Date Awarded


Document Type


Degree Name

Doctor of Philosophy (Ph.D.)


Virginia Institute of Marine Science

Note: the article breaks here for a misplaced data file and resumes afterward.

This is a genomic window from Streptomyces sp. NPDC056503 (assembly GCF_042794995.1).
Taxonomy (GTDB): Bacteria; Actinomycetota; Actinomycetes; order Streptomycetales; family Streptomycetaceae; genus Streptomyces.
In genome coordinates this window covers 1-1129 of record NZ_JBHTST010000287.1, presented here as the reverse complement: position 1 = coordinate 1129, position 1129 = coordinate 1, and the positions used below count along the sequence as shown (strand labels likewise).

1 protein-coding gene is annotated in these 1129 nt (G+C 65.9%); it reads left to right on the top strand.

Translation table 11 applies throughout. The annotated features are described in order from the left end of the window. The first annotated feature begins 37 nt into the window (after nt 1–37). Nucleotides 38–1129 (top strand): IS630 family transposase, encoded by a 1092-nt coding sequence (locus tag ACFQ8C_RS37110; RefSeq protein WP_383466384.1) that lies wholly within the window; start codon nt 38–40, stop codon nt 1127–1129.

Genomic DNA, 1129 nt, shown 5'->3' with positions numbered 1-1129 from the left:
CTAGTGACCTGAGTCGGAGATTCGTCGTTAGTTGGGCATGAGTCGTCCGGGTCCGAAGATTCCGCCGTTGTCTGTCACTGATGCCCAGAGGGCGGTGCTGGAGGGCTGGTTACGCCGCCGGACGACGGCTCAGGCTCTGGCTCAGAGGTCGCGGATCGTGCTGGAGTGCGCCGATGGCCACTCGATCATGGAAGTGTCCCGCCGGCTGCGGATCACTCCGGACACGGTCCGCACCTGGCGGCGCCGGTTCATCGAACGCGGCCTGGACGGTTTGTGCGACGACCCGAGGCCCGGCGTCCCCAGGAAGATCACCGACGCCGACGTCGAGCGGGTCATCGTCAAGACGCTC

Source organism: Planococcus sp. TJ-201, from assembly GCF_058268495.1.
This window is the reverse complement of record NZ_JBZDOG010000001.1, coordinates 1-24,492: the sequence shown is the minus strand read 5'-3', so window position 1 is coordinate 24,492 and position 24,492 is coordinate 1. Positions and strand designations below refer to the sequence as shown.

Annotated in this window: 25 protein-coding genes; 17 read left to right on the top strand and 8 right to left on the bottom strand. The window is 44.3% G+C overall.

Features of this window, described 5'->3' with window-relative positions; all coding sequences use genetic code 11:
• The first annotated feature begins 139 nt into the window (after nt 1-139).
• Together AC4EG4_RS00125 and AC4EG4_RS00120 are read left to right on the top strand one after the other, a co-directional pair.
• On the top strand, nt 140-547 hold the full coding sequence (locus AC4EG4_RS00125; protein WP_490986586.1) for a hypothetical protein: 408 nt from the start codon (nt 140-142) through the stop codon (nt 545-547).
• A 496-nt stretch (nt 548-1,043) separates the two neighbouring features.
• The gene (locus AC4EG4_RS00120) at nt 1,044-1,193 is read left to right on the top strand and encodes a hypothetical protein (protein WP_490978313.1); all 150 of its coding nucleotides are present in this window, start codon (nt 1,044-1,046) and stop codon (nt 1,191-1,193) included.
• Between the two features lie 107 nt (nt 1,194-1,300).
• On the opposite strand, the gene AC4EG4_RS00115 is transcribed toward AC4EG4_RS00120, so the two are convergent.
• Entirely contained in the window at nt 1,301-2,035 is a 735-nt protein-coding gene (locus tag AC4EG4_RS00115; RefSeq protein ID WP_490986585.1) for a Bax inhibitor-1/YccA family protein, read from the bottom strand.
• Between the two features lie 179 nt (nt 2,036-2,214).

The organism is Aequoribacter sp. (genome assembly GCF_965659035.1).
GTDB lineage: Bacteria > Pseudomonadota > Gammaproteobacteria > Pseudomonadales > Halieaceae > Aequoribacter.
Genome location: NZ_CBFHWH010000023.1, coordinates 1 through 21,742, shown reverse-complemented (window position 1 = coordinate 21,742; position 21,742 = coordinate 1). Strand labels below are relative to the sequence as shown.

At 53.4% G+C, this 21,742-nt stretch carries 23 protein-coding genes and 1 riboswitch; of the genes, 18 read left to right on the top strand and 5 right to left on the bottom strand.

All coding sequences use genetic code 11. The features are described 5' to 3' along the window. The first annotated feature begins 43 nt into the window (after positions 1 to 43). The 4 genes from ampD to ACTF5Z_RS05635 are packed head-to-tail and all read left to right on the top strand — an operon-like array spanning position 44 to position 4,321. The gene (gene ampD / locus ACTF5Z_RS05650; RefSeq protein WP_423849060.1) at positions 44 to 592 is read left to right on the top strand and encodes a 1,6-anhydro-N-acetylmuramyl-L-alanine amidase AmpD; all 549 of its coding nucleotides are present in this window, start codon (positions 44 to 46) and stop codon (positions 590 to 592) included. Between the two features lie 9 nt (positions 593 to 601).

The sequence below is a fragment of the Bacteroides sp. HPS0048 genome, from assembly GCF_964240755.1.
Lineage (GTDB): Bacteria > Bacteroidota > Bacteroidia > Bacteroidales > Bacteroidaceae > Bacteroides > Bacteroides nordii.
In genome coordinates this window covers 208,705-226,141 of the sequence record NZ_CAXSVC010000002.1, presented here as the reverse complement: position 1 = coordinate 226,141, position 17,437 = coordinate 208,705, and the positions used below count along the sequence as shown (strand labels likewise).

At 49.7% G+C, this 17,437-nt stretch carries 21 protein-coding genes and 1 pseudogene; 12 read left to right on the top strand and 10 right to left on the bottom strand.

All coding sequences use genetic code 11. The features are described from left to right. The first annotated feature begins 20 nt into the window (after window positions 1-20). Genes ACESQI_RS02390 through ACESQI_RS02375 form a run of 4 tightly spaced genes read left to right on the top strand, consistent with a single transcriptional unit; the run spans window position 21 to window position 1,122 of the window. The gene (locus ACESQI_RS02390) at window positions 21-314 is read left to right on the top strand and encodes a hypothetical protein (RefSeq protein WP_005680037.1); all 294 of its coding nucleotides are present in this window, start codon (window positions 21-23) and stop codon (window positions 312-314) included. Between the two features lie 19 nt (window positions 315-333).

The demersal fish community of the outer continental shelf in the Middle Atlantic Bight consists of resident species, seasonal species with boreal affinities, and seasonal species with warm temperature affinities. Dominant demersal fishes of the outer continental shelf feed primarily on macrobenthic invertebrates, which persist in dense, stable communities. Some dominant predators also feed heavily on fishes, cephalopods, and planktonic invertebrates, at least seasonally. Food habits of the fishes change seasonally, especially at the species level. Food habits of fishes also change considerably with size, with most predators showing distinct feeding stanzas separated by a marked change in feeding strategy. Electivity patterns of predators upon the benthos were varied with respect to prey distribution and abundance patterns. Some dominant benthic species were not selected as food. Other rarer species were preferentially selected. Some prey species that varied in abundance with respect to habitat strata were eaten in proportion to their abundance in most habitats. Others were eaten only where very abundant, or were consumed in moderate amounts regardless of their abundance in the benthos. Several factors may account for these patterns. Most predator species shared many prey species. Overlap in diet among the predators varied seasonally, with overlap relationships changing as species and size class composition of the predators changed. Intra-specific diet overlap between feeding stanzas was low, but higher interspecific overlap occurred between species of similar size. Dietary overlap was lowest in the spring, when planktonic and nektonic organisms were consumed by most size classes of dominant predators. Although many important prey species were consumed by several predators, some were selectively consumed by only a few predators, so that there was never complete dietary overlap between two species.



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